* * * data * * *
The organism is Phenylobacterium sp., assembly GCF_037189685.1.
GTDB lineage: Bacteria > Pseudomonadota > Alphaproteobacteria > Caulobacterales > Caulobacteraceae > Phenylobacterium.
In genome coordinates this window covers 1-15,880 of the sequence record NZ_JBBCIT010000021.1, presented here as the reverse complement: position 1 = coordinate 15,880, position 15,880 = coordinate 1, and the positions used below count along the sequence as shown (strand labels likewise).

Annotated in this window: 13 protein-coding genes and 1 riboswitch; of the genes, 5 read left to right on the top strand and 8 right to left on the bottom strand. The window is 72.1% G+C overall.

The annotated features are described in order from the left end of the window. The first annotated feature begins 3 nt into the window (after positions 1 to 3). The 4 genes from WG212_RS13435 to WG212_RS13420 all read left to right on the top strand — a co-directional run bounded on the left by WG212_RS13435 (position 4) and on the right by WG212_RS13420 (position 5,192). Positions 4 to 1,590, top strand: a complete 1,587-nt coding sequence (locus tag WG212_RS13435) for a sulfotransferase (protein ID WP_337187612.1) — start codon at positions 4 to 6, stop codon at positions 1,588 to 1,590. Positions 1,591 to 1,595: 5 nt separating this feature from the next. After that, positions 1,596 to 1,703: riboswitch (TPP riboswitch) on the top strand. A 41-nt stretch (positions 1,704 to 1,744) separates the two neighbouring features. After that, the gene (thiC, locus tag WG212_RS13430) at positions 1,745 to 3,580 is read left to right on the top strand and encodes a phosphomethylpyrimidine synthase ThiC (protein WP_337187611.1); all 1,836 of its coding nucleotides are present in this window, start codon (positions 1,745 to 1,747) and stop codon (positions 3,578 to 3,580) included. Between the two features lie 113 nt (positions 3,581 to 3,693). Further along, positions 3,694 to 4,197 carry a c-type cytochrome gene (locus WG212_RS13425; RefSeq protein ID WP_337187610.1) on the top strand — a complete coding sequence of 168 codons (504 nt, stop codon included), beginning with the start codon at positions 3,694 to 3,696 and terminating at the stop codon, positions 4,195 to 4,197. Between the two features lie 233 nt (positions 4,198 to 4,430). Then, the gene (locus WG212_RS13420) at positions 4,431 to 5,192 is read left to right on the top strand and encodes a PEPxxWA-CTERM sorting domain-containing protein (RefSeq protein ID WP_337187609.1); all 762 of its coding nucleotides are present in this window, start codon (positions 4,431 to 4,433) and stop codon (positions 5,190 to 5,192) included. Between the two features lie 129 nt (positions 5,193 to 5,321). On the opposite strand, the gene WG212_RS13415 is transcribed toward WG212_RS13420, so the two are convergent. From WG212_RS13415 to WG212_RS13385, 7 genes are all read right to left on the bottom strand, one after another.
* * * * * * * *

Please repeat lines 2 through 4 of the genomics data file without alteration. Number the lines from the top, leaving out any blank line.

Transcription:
GTDB lineage: Bacteria > Pseudomonadota > Alphaproteobacteria > Caulobacterales > Caulobacteraceae > Phenylobacterium.
In genome coordinates this window covers 1-15,880 of the sequence record NZ_JBBCIT010000021.1, presented here as the reverse complement: position 1 = coordinate 15,880, position 15,880 = coordinate 1, and the positions used below count along the sequence as shown (strand labels likewise).

Annotated in this window: 13 protein-coding genes and 1 riboswitch; of the genes, 5 read left to right on the top strand and 8 right to left on the bottom strand. The window is 72.1% G+C overall.